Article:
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View Diary: Anti-Capitalist Meetup: We Aren't Crazy. Capitalism Is. (68 comments)

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  •  asdf (2+ / 0-)
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    Urizen, Odysseus

    "There will always be people who work a little harder, get a little more, care a little more, do a little extra, all that.  Their communities will recognize them and value them.  There are rewards in that."

    With my experience, no, they won't.  Last June we had a hard deadline of July 3 for implementation of 51 pgms with 3-5 table access changes in each pgm (and assorted jcl, copylibs, database rules, etc).  There were 4 pgmrs - the 51 pgms were speced, coded, tested and implemented without error in 4 weeks.  I alone did 28 of the specs, 18 codings /with clean compile, and 19 testing.  No one gave me an 'ataboy', or even a thank you for working over time to get it done (but since I was an hourly contract laborer, I did get paid time and a half for the over time).  And, no, I wasn't trying to 'outdo' anyone else, but keep my job, which meant doing what it takes to make that deadline.

    •  maybe . . . (3+ / 0-)
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      JayRaye, NY brit expat, Justina

      being an hourly contract laborer among other hourly contract laborers doesn't reach the threshold of the kind of community that appreciates and values the contributions people make to it.  When people are in a community just to get paid, none of them really cares that much about it.  Why should they?  Under capitalism the products of their work don't even belong them.  Everybody's basically a mercenary.

    •  Guess You Work for a Capitalist Company? (5+ / 0-)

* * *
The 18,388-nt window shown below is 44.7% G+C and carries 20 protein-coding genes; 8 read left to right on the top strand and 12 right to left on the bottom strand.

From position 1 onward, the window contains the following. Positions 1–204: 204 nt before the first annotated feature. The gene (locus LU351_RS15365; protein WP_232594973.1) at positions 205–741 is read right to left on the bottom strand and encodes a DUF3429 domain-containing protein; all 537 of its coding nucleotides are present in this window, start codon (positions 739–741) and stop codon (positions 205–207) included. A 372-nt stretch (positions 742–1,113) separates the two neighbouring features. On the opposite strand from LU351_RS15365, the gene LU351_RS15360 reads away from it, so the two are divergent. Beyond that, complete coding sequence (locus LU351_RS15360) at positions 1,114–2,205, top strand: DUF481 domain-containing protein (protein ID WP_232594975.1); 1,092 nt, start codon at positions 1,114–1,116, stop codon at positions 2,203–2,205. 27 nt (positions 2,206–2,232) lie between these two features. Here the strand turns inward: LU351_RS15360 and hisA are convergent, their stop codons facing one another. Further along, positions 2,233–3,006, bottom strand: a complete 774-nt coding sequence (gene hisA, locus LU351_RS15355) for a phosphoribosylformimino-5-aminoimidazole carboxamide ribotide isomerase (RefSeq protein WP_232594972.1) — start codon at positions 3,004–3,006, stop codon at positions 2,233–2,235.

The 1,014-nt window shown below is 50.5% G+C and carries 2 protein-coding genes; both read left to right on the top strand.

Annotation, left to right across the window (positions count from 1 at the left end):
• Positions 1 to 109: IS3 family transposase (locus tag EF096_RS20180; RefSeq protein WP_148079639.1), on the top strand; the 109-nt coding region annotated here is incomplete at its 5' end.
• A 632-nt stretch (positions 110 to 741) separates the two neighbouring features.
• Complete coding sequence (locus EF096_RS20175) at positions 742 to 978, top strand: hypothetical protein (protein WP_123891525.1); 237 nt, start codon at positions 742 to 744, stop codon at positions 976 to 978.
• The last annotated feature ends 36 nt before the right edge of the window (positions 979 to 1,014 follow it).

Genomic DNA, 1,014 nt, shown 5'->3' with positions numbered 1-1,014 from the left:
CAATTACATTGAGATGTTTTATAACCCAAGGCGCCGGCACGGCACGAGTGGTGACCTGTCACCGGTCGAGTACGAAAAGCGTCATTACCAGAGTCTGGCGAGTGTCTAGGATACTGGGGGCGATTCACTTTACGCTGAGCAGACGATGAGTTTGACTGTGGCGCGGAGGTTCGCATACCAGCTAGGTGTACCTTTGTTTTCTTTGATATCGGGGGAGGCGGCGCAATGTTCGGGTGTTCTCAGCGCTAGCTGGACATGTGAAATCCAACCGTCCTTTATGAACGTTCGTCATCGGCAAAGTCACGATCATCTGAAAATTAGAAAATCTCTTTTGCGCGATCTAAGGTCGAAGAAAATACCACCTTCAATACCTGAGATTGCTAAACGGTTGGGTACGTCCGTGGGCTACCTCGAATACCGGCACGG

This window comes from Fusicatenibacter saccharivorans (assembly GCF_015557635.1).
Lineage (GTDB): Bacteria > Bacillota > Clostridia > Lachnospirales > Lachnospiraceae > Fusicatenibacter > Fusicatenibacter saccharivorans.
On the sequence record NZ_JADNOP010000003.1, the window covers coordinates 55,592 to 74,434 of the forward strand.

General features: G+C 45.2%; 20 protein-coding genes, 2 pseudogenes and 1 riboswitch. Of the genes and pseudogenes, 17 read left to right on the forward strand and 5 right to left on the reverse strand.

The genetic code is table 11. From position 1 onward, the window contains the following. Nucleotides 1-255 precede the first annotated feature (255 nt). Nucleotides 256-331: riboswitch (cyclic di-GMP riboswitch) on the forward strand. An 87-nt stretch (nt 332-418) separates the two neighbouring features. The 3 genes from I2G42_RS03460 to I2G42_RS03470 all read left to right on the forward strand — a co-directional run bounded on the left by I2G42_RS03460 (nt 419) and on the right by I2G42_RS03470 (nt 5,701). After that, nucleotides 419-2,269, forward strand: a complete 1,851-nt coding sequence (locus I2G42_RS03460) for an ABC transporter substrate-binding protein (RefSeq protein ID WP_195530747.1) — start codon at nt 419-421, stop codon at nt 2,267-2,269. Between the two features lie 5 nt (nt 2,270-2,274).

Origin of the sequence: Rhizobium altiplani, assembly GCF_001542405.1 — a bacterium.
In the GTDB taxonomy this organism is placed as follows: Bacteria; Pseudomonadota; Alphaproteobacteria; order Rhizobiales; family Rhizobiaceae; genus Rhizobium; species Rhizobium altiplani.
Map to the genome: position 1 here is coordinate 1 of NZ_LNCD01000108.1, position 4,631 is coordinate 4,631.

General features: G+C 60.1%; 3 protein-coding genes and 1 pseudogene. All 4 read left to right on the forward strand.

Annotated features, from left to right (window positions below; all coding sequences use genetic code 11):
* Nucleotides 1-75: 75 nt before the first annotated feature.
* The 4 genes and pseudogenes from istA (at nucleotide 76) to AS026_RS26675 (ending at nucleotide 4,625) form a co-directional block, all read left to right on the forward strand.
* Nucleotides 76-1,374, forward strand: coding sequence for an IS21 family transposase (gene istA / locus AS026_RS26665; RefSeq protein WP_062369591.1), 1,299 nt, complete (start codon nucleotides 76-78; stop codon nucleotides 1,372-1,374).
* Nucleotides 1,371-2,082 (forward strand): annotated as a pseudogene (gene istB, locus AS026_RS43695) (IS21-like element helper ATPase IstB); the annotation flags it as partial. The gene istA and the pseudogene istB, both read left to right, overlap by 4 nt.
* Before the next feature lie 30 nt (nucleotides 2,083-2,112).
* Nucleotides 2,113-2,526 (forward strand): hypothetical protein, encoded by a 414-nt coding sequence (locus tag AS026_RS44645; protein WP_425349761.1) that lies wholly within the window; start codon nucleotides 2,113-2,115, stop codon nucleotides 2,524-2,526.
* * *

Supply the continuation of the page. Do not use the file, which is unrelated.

If you were working in a mutually owned cooperative, where everyone has a stake in making things work well, you might have had a much more pleasant experience.

      The capitalist environment puts everyone at each other's throats.  That is a function of the way work is organized under capitalism.  But that is not necessarily a universal truism.

      Under a different model of an economy, we could work cooperatively and share in all the rewards, both material and non-material.

      Convict Bush, Cheney and their torture cabal. Support universal health care,unions, WikiLeaks and Occupy Wall Street! Time for a totally new, democratic economic system. Turn the corporations into worker cooperatives!

      by Justina on Sun Apr 28, 2013 at 05:50:11 PM PDT

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      •  Used to... now with another... The one I was (1+ / 0-)
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        Odysseus

        contract at is probably a top 100 international company, if not top 50.  (Think very big yellow earth moving equipment.)  They treat their employees pretty well, including yearly 'profit sharing bonuses'.  Contract labor was just that, the 'hired help' and treated as such by most of the company.  The only reason why I did do any over time (fortunately none was 'mandated') was because I was being paid time and a half for it.